RECOMMENDED FINDINGS OF FACT

  1. Complainant, Charles Thomas Davis a/k/a Charles Powers is a member of the Black race.

  2. Respondent, Alpine Rentals, operates an apartment management business with offices in Madison, Wisconsin. The manager of the business was Joseph R. Galliano. Alpine also operated a business which contracted with builders of apartment complexes to clean the complexes and install appliances as construction of the complexes was completed.

  3. Complainant was hired by respondent to begin work in the early part of April, 1978. He was to do ,janitorial work in the contract cleaning service.

  4. His rate of pay was $3.55 per hour.

  5. At the time of Complainant's employment, Respondent's employment practices were lax. It had no written application for employment, nor did it keep records of the addresses of employees, save tax records which were in the control of its accountants.

  6. On April 28, 1978, Complainant entered St. Mary's Hospital in Madison and was treated for a staff infection which resulted at least in part from an injury received while at work. He remained in the hospital about one week.

  7. Complainant called Respondent on the Monday after he entered the hospital. He also asked his wife to call Respondent.

  8. Mr. Joseph Galliano instructed Complainant to report to work after he was discharged from the hospital. Complainant did so approximately two days after his discharge. He remained at home for those two days on his doctor's instructions.

  9. When Mr. Davis returned to work, Mr. Galliano informed him that there was not sufficient work for him at that time. And, that he was laid off.

  10. By the beginning of May, 1978, Respondent's contracts for cleaning apartment complexes greatly decreased. Consequently, Respondent reduced the size of his work force in that operation.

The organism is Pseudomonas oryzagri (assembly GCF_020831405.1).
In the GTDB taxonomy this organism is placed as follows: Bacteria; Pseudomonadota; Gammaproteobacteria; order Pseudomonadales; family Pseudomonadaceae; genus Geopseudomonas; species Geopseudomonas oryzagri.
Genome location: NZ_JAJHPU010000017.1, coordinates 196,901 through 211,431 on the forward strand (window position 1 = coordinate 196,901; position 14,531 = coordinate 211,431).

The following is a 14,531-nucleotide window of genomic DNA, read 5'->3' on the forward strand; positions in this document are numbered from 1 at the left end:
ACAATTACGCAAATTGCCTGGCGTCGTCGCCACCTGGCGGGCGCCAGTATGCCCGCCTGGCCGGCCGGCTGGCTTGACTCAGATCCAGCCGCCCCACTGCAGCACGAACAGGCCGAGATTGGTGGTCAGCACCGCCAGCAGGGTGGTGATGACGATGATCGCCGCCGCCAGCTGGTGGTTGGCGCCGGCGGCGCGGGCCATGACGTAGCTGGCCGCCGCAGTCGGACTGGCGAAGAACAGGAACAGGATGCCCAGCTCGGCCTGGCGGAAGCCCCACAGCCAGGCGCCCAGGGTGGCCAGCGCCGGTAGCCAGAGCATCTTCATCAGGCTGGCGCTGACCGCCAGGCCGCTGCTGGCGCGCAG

11. Between May and September, 1978, Respondent laid off all his contract cleaning employees, including the foreman of the contract cleaning operation.

  12. At the point Complainant was laid off, he was the contract cleaning employee with the shortest length of service with Respondent. Complainant contacted Respondent later in May, 1978 to get his final pay check. Aside from that, Complainant did not maintain contact with Respondent after he received his last paycheck in late May, 1978. During the period from May to the beginning of October, 1978, Complainant made diligent efforts to seek other employment. In October, 1978, Complainant became a student at Madison Area Technical College and was no longer available for employment.

  13. No persons were hired to do contract cleaning until November, 1978, when John Stalworth, a Black, was hired for similar work.

  14. Owing to Respondent's lack of employee recordkeeping, it did not know how to contact Complainant after his lay off.